Image: The asteroid Eros
NASA / JPL / JHUAPL
This picture of Eros, the first of an asteroid taken from an orbiting spacecraft, is a mosaic of four images obtained by the NEAR Shoemaker spacecraft in 2000 on Valentine's Day, immediately after the probe went into orbit.
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updated 2/3/2012 8:06:32 PM ET 2012-02-04T01:06:32

In 1931, the close approach of the asteroid Eros allowed professional astronomers to calculate its distance and make that era's most accurate measurement of the solar system. As the asteroid passes near Earth this week, amateur astronomers and students from around the world have been re-creating the historical experience.

Today's technology allows for much more precise methods of measuring the distance to planets and other orbiting bodies. It can make it easy to forget how challenging astronomy was long ago.

"Hundreds of years ago, scientists were sent out on long expeditions around the world in order to observe a rare astronomical event," Michael Richmond of the Rochester Institute of Technology told Space.com.

"They had lots of adventures — it was sort of a romantic thing. They go off into the wilderness and set up an observatory in the middle of nowhere, and then they have to fight their way back," he said.

One important event was the close approach of the asteroid Eros in 1931. Astronomers in Germany, Algiers, Johannesburg, Tokyo and California captured photographs of the asteroid against the background of stars. [Closeup Photos of Asteroid Eros]

"It really was a worldwide effort," Richmond said.

By comparing images taken at the same time but from different locations, they could use trigonometry to determine exactly how far away the asteroid passed. From this, they could calculate the distance to other planets, taking the best measurement of the bodies orbiting the sun.

"It was a small milestone in solar system astronomy," Richmond said.

This time around, Richmond provided technical assistance to Steven van Roode, a physics teacher and amateur astronomer in the Netherlands who set up a website to chronicle Eros' close approach. Visitors from around the world can upload their images as Earth passes between the asteroid and the sun this week, and use them to recalculate just how far away Eros travels.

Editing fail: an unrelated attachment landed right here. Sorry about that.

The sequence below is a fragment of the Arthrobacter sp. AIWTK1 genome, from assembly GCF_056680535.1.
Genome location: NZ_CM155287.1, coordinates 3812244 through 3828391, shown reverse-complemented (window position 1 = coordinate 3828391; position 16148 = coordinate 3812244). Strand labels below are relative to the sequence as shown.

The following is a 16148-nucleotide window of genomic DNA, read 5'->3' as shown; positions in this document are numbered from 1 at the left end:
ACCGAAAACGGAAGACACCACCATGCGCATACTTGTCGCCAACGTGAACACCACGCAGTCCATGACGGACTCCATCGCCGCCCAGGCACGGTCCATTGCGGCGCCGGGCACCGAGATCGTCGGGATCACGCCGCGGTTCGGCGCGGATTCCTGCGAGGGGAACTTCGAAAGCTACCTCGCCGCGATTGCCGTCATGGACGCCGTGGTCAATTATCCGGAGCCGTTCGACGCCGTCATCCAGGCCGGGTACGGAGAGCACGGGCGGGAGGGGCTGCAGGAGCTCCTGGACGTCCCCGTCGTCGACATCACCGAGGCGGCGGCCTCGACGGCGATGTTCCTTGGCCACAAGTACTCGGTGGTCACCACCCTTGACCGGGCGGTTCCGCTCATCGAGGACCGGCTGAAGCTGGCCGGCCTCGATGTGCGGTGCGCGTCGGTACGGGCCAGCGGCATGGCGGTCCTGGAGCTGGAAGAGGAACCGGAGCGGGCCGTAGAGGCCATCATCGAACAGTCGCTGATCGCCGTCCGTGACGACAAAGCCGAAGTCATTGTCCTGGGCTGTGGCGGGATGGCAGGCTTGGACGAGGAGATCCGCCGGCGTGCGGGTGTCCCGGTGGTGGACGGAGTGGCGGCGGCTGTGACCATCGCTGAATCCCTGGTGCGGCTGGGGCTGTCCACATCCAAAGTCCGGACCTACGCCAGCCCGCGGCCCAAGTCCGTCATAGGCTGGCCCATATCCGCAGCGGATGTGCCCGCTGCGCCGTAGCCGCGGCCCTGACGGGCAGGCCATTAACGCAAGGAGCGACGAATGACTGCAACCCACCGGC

Richmond calls van Roode's project "an opportunity for students and amateur astronomers to re-create what was, 80 years ago, an important step in solar system research."

Telescopes instead of muskets
In 2004, Venus passed between Earth and the sun for the first time in 122 years. These rare transits occur in pairs, and the second one will take place in June. As with Eros, these events can allow astronomers to calculate the size of the solar system.

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"One of the people who was most interested in encouraging students to do this project ... was Steven van Roode," Richmond said. "He noticed that, in addition to this transit of Venus occurring in 2012, there was another rare astronomical event that was … going to occur this year" — the opposition of Eros.

Discovered in 1898, Eros is one of the larger near-Earth asteroids, measuring 20 miles wide. It was visited by NASA's Near Earth Asteroid Rendezvous mission, also known as the NEAR Shoemaker mission, in 2000.

On Jan. 31, Eros made its closest approach to Earth, passing only 16.6 million miles (26.7 million kilometers) from the planet.

Richmond was quick to point out that the asteroid posed no threat to the planet.  "It's not in any way dangerous," he said.

Stargazers should turn their eyes to the constellations of Leo, Sextans and Hydra to glimpse this rare visitor. If you don't have a telescope, a pair of binoculars should make it clear. The asteroid will travel a little farther than the diameter of the moon, so a patient observer will see it move over several hours.